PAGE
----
David Fickling’s View to 2022: Energy, Bitcoin and Climate
(Bloomberg Opinion) --
What to Expect in 2022:
The coming year may be one of the most crucial for the global energy system and the climate that absorbs so much of its carbon dioxide waste. After the pandemic collapse of 2020 and the chaotic restart of economies over the past year, 2022 will be the first time we can get a picture of what normality might be like. Annual capacity additions for wind and solar generation will be about 50% higher than their pre-pandemic levels, according to the International Energy Agency. Upstream oil and gas spending, however, will not recover, remaining well below historic sums until the middle of this decade, says Rystad Energy. Whether that’s enough to turn the corner on the world’s carbon emissions depends on whether China’s economy finally ends its dirty road to industrialization.
From the Year Behind Us:
What 16th-Century Venice Teaches Us About Crypto: Gambling and the financial state are intimately bound up together. It’s little accident that the first modern lotteries originated in Venice, the city that issued the first sovereign bonds. The modern state can be remarkably tolerant of people winning and losing fortunes, so long as it gets some benefit. Where those are absent, however, governments grow impatient with the turmoil of unrestricted speculation, and crack down hard. If Bitcoin and its ilk are to survive an era when their downsides are becoming ever more apparent, they’ll need to find a way to betray their libertarian roots and cut deals with the state.
Covid Vaccines May Become a Viable Business. That’s a Problem: Despite being distributed, in many cases, to almost every person on the planet, vaccines have traditionally been an unprofitable backwater for the pharmaceutical industry. For decades, there have been concerns that the R&D pipeline for new ones is drying up. The rush of orders for Covid booster shots represents a break with that model. In the future, treating vaccines as just another branch of the pharmaceutical industry will leave their miraculous scientific potential hobbled by a broken business model. Vaccines aren’t consumer products. They’re infrastructure.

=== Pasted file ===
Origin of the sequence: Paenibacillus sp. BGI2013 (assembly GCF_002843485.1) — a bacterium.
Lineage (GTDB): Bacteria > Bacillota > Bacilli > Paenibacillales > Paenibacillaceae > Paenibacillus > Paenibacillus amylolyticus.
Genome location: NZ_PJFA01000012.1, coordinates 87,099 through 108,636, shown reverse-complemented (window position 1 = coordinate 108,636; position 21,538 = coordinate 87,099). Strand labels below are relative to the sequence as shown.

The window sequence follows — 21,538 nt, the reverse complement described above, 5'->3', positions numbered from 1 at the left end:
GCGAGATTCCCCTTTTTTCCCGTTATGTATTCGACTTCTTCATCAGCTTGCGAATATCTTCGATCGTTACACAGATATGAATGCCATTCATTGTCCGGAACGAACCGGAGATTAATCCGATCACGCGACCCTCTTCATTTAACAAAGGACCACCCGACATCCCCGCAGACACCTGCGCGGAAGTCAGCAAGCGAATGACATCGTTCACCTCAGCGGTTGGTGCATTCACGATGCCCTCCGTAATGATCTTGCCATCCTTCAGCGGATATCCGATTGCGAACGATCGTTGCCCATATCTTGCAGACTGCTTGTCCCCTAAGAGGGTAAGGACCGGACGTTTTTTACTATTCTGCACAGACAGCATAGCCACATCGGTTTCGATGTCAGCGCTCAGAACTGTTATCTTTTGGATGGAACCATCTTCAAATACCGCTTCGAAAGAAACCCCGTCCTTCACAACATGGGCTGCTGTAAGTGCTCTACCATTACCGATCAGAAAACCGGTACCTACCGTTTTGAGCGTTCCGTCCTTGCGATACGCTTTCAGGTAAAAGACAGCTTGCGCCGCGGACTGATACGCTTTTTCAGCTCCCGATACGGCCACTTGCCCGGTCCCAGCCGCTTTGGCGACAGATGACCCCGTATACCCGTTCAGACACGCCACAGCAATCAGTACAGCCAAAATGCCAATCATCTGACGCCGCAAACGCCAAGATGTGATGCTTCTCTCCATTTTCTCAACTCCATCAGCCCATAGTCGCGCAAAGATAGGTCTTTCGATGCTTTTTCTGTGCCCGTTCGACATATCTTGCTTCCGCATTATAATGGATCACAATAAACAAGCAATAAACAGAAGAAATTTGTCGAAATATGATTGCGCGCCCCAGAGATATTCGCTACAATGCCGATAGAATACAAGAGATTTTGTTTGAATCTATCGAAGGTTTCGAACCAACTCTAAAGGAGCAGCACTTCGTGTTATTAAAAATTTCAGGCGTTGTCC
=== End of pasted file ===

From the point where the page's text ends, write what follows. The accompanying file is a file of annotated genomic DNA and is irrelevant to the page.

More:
Evergrande and China’s Energy Crisis Are Two Sides of One Coin: Premier Li Keqiang once came up with an index of electricity consumption, rail cargo and loan growth to provide a more reliable guide to China’s economy than easily fudged official GDP figures. With property developer Evergrande teetering and power cuts spreading, two of those signals flashed red this year. Growth has been fueled for decades by credit and carbon, and Beijing finally seems to be getting serious about changing that. Whether the economy can sustain such a drastic intervention remains to be seen.
Pandora Papers Show the Rich Will Always Find a Way: So much money now moves through the world’s offshore financial centers that such paper transactions now account for a greater flow of capital than any country receives from genuine foreign investments. Far from taking a larger share, most developed nations have coped with the leakage of taxable profits over the past decade by cutting their own corporate tax rates — a tacit admission that enforcement has failed. Ultimately, the problem lies with the unrestrained global capital flows since the decline of the Bretton Woods system in the 1970s.
Don’t Blame Climate Activists for the Global Energy Crisis: From the way some analysts have been talking, you’d think that energy markets obeyed some version of the butterfly effect, where Larry Fink needs only to whisper “ESG” and natural gas and coal markets will explode 21 months into the future. What we’re really seeing, though, are the more mundane dislocations of an economy roaring back to life. The world is facing an energy deficit, to be sure — but the technology that will benefit is the one that can fill it most cheaply. In most cases, that is now renewable power. Don’t blame rhetoric for the current travails of the fossil fuel industry. Blame economics.
This column does not necessarily reflect the opinion of the editorial board or Bloomberg LP and its owners.
David Fickling is a Bloomberg Opinion columnist covering commodities, as well as industrial and consumer companies. He has been a reporter for Bloomberg News, Dow Jones, the Wall Street Journal, the Financial Times and the Guardian.
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